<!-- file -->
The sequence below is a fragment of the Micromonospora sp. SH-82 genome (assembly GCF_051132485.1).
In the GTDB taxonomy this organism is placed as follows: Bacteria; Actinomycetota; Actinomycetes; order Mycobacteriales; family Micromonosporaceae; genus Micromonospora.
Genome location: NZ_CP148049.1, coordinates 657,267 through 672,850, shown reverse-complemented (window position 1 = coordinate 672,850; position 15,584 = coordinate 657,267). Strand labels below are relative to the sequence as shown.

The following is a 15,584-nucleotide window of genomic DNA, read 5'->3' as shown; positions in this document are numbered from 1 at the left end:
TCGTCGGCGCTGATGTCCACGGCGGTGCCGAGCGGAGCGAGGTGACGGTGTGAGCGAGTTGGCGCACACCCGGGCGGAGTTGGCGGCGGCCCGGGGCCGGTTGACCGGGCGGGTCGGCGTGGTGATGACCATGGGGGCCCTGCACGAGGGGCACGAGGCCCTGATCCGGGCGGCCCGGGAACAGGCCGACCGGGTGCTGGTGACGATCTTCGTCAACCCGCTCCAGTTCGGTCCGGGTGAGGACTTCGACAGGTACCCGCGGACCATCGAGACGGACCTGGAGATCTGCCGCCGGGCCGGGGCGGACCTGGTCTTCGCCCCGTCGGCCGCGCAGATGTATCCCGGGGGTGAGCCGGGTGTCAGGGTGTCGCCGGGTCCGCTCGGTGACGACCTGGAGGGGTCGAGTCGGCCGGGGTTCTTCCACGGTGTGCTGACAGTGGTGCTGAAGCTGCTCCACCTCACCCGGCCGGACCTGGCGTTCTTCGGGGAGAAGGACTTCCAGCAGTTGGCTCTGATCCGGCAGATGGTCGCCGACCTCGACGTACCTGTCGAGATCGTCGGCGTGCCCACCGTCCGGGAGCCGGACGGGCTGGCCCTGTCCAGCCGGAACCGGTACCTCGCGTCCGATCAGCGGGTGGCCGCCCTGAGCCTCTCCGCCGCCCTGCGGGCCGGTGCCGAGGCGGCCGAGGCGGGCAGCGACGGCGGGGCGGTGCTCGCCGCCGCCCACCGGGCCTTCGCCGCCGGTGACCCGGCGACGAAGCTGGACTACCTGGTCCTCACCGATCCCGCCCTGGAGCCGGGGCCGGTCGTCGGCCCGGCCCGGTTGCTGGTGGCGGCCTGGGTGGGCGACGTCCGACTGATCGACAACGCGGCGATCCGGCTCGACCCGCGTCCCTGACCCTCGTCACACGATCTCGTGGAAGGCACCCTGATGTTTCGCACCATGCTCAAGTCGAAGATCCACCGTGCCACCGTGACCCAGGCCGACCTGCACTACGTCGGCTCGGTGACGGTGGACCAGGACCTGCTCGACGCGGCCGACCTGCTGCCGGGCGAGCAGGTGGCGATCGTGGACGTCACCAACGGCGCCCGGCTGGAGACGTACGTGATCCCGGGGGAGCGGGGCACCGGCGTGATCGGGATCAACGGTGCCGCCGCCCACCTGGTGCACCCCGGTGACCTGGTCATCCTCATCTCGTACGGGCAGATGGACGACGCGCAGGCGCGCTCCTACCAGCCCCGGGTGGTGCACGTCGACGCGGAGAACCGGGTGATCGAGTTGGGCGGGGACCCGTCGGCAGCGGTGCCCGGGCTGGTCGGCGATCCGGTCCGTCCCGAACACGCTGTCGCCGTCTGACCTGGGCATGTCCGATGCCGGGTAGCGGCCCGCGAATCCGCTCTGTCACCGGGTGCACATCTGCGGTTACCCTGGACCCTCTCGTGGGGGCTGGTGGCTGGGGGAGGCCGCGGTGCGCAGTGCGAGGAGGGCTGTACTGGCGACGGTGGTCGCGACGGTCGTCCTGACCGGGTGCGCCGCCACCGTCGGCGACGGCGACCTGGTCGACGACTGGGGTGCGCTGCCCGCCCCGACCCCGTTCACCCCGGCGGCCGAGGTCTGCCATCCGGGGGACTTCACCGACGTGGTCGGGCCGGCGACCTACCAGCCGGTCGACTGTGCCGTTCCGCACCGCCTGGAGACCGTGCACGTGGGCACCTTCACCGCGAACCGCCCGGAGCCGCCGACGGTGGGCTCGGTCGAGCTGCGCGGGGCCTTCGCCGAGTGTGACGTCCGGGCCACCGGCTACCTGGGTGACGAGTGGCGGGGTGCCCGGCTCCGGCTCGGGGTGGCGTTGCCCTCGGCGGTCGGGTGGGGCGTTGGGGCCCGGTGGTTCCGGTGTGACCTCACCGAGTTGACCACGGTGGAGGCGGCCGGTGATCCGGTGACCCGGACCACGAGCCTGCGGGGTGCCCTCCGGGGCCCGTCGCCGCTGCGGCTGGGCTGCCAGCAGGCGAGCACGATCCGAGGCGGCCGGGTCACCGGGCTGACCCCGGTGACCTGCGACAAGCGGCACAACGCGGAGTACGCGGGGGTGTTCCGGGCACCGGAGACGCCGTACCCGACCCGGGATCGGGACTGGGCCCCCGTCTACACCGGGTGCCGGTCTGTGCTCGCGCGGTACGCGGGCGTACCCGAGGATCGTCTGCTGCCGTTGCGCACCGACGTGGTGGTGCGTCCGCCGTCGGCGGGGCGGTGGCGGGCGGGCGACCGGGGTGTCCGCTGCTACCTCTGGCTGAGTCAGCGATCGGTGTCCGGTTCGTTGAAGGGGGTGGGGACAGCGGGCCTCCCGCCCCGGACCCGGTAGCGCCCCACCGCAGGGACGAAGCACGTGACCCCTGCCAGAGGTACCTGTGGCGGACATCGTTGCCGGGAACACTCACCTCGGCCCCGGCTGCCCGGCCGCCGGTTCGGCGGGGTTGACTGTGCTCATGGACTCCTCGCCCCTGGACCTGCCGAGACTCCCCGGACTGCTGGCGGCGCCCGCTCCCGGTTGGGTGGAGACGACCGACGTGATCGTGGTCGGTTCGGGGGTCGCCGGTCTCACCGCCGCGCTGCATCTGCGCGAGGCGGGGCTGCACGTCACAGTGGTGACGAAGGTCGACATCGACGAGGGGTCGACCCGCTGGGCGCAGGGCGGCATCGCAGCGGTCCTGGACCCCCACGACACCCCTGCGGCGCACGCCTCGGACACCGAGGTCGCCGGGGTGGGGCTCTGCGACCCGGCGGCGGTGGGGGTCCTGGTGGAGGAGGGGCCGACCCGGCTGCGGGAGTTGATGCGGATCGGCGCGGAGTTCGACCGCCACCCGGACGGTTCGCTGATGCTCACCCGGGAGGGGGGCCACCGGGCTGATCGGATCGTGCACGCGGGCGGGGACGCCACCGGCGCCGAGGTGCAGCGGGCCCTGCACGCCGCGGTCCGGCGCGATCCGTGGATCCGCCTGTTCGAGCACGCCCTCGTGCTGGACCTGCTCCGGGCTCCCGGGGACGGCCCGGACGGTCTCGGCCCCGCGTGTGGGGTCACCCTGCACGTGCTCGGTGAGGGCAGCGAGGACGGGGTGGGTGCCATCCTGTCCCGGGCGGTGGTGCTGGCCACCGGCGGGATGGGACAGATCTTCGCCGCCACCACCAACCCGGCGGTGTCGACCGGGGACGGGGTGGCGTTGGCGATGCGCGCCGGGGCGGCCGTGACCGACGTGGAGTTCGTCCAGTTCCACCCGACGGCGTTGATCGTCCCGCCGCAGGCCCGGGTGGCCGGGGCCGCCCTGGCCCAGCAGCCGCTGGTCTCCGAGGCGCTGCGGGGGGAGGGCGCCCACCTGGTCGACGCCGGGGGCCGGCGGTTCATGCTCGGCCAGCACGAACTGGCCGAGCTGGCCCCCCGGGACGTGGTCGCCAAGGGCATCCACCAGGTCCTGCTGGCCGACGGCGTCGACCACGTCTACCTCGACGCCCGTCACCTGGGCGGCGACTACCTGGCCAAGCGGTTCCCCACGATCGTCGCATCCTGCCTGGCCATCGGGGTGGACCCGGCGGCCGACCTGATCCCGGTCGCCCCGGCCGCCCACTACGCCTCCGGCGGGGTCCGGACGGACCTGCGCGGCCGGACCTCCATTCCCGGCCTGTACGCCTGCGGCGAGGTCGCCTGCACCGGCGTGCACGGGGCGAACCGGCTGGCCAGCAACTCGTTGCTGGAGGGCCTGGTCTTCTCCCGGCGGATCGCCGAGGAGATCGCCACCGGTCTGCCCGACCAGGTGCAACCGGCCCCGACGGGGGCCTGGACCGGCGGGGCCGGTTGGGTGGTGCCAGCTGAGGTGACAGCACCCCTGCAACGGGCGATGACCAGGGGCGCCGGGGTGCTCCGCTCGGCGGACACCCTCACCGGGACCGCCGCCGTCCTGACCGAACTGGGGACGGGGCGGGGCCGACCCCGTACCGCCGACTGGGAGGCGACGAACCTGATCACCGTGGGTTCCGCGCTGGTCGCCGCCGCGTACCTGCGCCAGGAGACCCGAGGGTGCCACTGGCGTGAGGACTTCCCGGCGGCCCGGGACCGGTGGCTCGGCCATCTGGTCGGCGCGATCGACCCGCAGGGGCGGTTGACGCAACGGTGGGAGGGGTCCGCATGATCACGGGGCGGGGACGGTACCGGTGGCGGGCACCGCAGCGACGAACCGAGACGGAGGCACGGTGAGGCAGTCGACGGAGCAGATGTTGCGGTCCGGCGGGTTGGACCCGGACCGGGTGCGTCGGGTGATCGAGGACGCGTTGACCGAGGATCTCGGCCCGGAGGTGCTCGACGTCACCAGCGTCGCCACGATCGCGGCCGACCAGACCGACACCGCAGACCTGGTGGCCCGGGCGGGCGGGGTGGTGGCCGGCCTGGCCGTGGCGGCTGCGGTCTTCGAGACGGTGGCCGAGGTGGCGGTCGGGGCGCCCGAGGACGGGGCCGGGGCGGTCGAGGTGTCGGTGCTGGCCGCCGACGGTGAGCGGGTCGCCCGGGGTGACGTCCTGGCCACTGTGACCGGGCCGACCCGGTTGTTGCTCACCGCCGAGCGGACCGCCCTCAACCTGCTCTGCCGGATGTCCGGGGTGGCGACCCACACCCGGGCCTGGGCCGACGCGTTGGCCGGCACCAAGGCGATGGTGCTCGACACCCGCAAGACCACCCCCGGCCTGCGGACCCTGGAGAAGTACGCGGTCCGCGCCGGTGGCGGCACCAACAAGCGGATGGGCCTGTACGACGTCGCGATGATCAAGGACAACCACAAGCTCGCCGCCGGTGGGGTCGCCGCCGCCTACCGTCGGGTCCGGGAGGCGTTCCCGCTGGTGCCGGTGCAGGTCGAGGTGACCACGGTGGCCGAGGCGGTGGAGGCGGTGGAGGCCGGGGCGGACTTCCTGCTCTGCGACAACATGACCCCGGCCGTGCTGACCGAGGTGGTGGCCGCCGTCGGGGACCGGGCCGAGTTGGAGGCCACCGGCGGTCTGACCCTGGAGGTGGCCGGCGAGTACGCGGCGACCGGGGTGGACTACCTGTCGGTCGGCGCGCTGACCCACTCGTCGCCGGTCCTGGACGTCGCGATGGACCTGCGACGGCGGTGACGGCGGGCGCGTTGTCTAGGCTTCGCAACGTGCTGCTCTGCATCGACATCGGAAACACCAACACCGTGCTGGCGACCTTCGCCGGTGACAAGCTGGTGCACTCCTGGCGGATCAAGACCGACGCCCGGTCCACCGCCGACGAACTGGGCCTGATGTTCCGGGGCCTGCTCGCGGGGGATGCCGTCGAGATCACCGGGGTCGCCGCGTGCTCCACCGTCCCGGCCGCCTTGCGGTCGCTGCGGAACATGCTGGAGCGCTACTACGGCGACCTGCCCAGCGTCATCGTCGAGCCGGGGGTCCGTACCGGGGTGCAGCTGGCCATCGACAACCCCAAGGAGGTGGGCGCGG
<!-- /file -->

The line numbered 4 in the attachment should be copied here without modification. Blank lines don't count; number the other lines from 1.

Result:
The following is a 15,584-nucleotide window of genomic DNA, read 5'->3' as shown; positions in this document are numbered from 1 at the left end: